E. F. Lindquist

E. F. Lindquist books and biography

Everett Franklin Lindquist

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Everett Franklin Lindquist (1901–1978) was a professor of education at the University of Iowa. His contributions to the field of educational testing are significant and still evident today.



Lindquist joined the University of Iowa in 1925 as a research assistant. He received his Ph. D. in 1927 and was a member of the Iowa faculty until retirement in 1969.

Educational Testing

Desiring to create an academic competition for Iowa students, he developed a set of tests in 1929. These evolved into the Iowa Test of Basic Skills, an exam for elementary and middle school students, as well as the Iowa Tests of Educational Development for high schoolers. Despite their name, they are used nationwide, especially since the enactment of No Child Left Behind legislation. Due to their success, he founded the not-for-profit Measurement Research Center on the Iowa campus to score these tests, which was later acquired by Westinghouse, NCS, and its present owner, Pearson plc.

In 1959, he introduced the ACT, an examination to test students on practical knowledge rather than cognitive reasoning examined on the SAT. The ACT is still in widespread use today, and is headquartered in Lindquist's hometown, Iowa City, Iowa. Although it is now administered by the College Board, the competing organization to ACT, Lindquist developed the first National Merit Scholarship Qualifying Tests.

Lindquist was on the committee that developed the GED, which evolved during World War II as a way to grant academic credit to servicemen.

Testing technology

As a result of the fast-growing ITBS tests, he developed an optical mark sense scoring machine to replace the IBM 805 machine. Not only did it not require special paper, it was faster and less expensive, and allowed for usage of general #2 pencils. Although it was formed in association with his colleagues at the University of Iowa, Lindquist is generally credited with this development; he is said to have come up with the idea by examining a dismantled mimeograph machine.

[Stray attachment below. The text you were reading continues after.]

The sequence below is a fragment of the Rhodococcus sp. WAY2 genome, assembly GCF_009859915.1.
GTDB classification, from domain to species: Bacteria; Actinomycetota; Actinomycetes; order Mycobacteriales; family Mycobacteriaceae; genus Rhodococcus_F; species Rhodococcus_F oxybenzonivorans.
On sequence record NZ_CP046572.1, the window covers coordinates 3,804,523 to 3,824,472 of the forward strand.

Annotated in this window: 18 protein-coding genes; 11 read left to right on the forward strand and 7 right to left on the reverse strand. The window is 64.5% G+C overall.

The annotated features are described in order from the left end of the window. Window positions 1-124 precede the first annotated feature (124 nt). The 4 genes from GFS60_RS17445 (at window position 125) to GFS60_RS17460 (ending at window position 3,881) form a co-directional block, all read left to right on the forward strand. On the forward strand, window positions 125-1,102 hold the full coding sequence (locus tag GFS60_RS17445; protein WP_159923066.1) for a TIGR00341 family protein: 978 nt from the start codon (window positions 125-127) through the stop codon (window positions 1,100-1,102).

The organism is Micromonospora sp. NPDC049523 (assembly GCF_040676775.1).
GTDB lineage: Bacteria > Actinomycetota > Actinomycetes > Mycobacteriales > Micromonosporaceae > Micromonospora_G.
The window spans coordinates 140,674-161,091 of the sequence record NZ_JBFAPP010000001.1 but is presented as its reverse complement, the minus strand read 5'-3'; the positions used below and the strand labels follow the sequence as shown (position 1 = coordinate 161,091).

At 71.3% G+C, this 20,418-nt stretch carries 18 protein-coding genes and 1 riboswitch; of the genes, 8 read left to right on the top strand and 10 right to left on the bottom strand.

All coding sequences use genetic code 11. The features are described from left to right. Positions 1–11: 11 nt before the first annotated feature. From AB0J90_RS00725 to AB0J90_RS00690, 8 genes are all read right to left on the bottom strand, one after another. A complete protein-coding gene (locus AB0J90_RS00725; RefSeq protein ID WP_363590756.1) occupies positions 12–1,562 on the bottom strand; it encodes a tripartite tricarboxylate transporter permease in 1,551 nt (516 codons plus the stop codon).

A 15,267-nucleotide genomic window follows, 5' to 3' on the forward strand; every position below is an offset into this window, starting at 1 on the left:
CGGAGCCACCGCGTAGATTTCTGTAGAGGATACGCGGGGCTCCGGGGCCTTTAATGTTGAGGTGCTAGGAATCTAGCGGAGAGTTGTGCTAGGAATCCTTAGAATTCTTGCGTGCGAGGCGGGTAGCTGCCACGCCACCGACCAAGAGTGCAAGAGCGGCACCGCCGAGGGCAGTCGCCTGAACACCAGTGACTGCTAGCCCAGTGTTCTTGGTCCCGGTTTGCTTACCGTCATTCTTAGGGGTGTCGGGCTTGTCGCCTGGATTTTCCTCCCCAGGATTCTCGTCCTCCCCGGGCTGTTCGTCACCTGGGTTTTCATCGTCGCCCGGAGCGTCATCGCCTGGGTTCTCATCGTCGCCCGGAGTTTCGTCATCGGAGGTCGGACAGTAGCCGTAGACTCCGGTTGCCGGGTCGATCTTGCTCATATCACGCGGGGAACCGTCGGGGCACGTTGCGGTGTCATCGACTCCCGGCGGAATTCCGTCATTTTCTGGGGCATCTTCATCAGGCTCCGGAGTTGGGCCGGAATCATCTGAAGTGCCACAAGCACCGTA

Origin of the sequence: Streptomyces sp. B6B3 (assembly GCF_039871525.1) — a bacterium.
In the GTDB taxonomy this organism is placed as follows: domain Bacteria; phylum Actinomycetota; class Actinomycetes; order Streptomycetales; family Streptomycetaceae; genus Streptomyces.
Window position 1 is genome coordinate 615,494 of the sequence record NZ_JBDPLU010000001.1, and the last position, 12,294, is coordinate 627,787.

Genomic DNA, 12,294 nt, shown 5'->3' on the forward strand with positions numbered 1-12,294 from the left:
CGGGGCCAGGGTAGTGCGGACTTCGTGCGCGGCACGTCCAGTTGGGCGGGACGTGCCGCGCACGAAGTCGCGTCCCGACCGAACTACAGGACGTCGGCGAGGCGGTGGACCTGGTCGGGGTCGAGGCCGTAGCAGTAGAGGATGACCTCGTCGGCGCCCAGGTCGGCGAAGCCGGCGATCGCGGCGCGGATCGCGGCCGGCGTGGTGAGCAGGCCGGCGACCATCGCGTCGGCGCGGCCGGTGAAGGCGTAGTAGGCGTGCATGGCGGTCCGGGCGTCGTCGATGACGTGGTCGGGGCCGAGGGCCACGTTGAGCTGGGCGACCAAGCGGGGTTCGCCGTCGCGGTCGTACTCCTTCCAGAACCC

His 1940 book, "Statistical Analysis in Educational Research", laid the groundwork for the need to interpret testing data in smaller settings using accessible means. He was the editor of the first edition of the then definitive work, Educational Measurement (1951) and contributed his own chapter outlining the problems and issues facing his field. These issues are still of great importance today. A second influential book, "Design and Analysis of Experiments in Psychology and Education" (1953), expounded on the ideas mentioned in his first book, cementing his authority as an expert on educational research.

[edit Legacy

The Lindquist Center, home to the School of Education, is currently on the University of Iowa campus and was named in his honor. Additionally, the Lindquist Building on the ACT campus in Iowa City also exists in his honor.

Ironically, although many classes now teach to his tests and ACT preparation is a multimillion dollar industry, Lindquist discouraged teaching to the test - in fact, due to this problem, his competitions ended in the late 1930s.

This article might use material from a Wikipedia article, which is released under the Creative Commons Attribution-Share-Alike License 3.0.

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